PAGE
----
“The racist words and actions directed at Adam Jones at Fenway Park last night are completely unacceptable and will not be tolerated at any of our ballparks,” Baseball Commissioner Rob Manfred said in a statement. “My office has been in contact with the Red Sox, and the club has made it clear that they will not tolerate this inexcusable behaviour.”

The Orioles’ 5-2 victory marked the latest testy game between the AL East rivals this season, including a dustup in Baltimore a week ago.

In the teams’ previous meeting at Camden Yards, Boston reliever Matt Barnes sent a pitch that whizzed behind Manny Machado’s head and hit the slugger’s bat. Barnes was suspended four games and fined.

Machado had rankled the Red Sox with a hard slide into second baseman Dustin Pedroia’s left leg two days earlier. Pedroia missed a handful of games.

Orioles pitcher Dylan Bundy hit Mookie Betts near the left hip with a fastball Monday night, prompting loud boos.

___

Associated Press writer Steve LeBlanc contributed to this report.

___

More AP baseball: https://apnews.com/tag/MLBbaseball

Kyle Hightower, The Associated Press

Just Posted

Starbucks baristas in Trail donate $7,000 in tips

Funds will go toward the breakfast program in five Kootenay Columbia elementary schools

Good fencing makes good neighbours— especially when your neighbours are bears

Workshop in Pass Creek this weekend to promote benefits of proper protection for livestock

Feeling the heat

What you see: If you have a recent photo to share email editor@trailtimes.ca

Air time at Trail Sk8 Park

The Trail Sk8Park is located near the Gyro Park boat launch

B.C. MP’s climate-change alarmism challenged

Letter to the Editor from Thorpe Watson, PhD, Warfield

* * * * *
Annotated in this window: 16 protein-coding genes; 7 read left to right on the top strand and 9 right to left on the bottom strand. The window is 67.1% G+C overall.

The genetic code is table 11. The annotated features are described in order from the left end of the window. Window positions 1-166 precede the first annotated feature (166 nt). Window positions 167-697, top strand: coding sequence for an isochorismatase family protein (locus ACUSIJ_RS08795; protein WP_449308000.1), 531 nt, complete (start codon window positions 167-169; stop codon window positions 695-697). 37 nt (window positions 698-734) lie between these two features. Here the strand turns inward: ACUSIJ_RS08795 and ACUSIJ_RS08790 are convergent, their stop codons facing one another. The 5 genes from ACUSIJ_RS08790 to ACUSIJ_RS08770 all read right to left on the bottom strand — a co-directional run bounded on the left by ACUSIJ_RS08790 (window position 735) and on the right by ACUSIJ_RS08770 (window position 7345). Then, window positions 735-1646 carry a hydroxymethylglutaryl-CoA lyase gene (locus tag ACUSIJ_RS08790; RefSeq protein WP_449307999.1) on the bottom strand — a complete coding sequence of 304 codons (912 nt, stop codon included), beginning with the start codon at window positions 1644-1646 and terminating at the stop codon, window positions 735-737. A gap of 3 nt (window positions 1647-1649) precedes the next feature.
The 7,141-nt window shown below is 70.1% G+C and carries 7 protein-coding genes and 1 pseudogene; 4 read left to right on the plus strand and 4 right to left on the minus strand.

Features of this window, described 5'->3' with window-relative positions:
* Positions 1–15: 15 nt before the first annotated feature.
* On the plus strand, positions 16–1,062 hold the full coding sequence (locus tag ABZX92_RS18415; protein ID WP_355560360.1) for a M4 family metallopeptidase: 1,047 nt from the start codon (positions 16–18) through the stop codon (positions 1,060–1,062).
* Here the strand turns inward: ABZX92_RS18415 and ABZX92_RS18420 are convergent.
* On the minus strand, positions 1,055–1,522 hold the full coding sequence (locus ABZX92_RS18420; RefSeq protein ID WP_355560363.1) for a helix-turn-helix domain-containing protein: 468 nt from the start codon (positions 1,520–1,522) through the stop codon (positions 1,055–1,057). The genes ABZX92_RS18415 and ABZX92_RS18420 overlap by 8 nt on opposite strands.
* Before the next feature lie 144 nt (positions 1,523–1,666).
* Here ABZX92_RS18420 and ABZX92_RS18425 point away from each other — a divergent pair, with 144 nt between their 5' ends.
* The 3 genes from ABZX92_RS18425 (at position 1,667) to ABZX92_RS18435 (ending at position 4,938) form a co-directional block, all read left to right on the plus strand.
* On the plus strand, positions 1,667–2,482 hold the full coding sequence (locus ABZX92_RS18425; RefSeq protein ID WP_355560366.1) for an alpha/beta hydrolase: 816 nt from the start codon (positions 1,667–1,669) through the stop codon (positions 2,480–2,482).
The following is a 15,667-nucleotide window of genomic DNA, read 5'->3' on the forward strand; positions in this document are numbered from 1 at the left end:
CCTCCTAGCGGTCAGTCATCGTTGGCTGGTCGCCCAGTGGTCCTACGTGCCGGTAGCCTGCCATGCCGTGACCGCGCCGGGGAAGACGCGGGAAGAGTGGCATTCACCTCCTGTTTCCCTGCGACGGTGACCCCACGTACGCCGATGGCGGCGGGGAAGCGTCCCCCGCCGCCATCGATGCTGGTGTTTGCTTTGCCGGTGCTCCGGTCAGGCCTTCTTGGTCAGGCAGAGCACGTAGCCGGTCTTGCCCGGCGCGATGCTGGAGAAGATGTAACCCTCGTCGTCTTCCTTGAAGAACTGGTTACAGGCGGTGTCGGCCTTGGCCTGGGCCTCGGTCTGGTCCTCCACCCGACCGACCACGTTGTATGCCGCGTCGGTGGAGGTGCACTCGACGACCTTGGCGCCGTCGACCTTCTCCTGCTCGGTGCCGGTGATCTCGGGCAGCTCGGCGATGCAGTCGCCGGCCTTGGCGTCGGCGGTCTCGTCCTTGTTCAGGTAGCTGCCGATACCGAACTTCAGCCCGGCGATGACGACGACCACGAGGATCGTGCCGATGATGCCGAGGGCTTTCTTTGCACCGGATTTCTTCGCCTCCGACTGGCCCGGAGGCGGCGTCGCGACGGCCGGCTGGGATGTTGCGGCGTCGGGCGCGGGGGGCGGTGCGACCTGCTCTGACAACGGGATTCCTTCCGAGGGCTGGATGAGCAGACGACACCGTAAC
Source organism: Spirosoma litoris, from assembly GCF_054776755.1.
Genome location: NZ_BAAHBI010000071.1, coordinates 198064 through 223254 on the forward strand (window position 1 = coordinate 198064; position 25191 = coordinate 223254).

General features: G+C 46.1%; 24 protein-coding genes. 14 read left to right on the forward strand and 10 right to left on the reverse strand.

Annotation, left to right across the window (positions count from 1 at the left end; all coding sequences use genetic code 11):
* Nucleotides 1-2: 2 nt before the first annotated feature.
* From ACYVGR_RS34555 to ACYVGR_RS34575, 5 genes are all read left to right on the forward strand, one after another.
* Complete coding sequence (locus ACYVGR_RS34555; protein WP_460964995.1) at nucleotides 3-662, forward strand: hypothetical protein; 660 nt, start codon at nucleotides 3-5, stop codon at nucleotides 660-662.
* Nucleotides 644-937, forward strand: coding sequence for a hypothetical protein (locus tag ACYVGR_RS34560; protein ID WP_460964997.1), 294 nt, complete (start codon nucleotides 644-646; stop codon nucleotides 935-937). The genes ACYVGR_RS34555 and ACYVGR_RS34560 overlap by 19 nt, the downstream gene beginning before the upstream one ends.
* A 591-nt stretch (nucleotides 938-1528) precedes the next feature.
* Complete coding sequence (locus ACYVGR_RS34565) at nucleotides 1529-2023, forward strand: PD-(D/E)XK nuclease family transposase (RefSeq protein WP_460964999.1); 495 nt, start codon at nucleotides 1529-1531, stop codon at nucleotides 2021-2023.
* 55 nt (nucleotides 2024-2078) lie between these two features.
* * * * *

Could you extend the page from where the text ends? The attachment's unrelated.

People flocking to Vancouver Island city to see hundreds of sea lions

Each year the combination of Steller and California sea lions take over Cowichan Bay

Protesters confront Environment Minister in B.C.

Protesters wanting more for killer whales confront Catherine McKenna

Humans reshaping evolutionary history of species around the globe: paper

University of British Columbia researcher had the paper published in the Proceedings of the Royal Society

Toronto ‘carding’ activist Desmond Cole stopped by police in Vancouver

Cole says his experience reveals what daily life is like for black and Indigenous residents

Commercial trucks banned from left lane of Coquihalla

B.C.’s Ministry of Transportation has introduced a new program that hopes to prevent accidents and closures on the Coquihalla Highway.

B.C. on track to record same number of overdose deaths as last year

128 people died of overdoses in September, bringing the total to more than 1,100 so far in 2018

B.C. firefighters rescue horse stuck in mud

‘It happens more often than you’d think,’ says deputy chief

Canadians more prepared for weather disaster than financial one: poll

RBC recommends people check their bank app as often as the weather app

B.C. dog owner sues after pet killed in beaver trap

A Kamloops man is suing the operator of a trapline north of the city after his dog died

Most Read